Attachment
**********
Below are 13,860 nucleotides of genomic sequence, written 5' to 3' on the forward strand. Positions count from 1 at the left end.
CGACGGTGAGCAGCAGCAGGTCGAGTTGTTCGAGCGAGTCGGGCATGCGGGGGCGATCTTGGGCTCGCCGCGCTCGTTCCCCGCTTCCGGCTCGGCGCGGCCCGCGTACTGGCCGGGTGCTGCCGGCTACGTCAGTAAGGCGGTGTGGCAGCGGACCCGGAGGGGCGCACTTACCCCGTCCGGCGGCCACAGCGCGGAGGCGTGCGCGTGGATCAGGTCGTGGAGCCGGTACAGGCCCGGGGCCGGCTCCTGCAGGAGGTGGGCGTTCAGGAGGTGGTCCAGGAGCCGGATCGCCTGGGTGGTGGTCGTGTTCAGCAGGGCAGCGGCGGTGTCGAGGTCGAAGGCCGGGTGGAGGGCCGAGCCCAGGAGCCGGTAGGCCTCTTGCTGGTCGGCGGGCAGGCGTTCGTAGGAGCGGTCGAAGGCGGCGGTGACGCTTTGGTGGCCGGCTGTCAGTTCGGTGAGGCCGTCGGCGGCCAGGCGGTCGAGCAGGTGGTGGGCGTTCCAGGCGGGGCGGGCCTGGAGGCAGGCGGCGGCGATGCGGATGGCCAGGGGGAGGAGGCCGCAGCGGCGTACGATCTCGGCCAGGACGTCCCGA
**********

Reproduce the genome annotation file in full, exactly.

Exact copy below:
Below are 13,860 nucleotides of genomic sequence, written 5' to 3' on the forward strand. Positions count from 1 at the left end.
CGACGGTGAGCAGCAGCAGGTCGAGTTGTTCGAGCGAGTCGGGCATGCGGGGGCGATCTTGGGCTCGCCGCGCTCGTTCCCCGCTTCCGGCTCGGCGCGGCCCGCGTACTGGCCGGGTGCTGCCGGCTACGTCAGTAAGGCGGTGTGGCAGCGGACCCGGAGGGGCGCACTTACCCCGTCCGGCGGCCACAGCGCGGAGGCGTGCGCGTGGATCAGGTCGTGGAGCCGGTACAGGCCCGGGGCCGGCTCCTGCAGGAGGTGGGCGTTCAGGAGGTGGTCCAGGAGCCGGATCGCCTGGGTGGTGGTCGTGTTCAGCAGGGCAGCGGCGGTGTCGAGGTCGAAGGCCGGGTGGAGGGCCGAGCCCAGGAGCCGGTAGGCCTCTTGCTGGTCGGCGGGCAGGCGTTCGTAGGAGCGGTCGAAGGCGGCGGTGACGCTTTGGTGGCCGGCTGTCAGTTCGGTGAGGCCGTCGGCGGCCAGGCGGTCGAGCAGGTGGTGGGCGTTCCAGGCGGGGCGGGCCTGGAGGCAGGCGGCGGCGATGCGGATGGCCAGGGGGAGGAGGCCGCAGCGGCGTACGATCTCGGCCAGGACGTCCCGA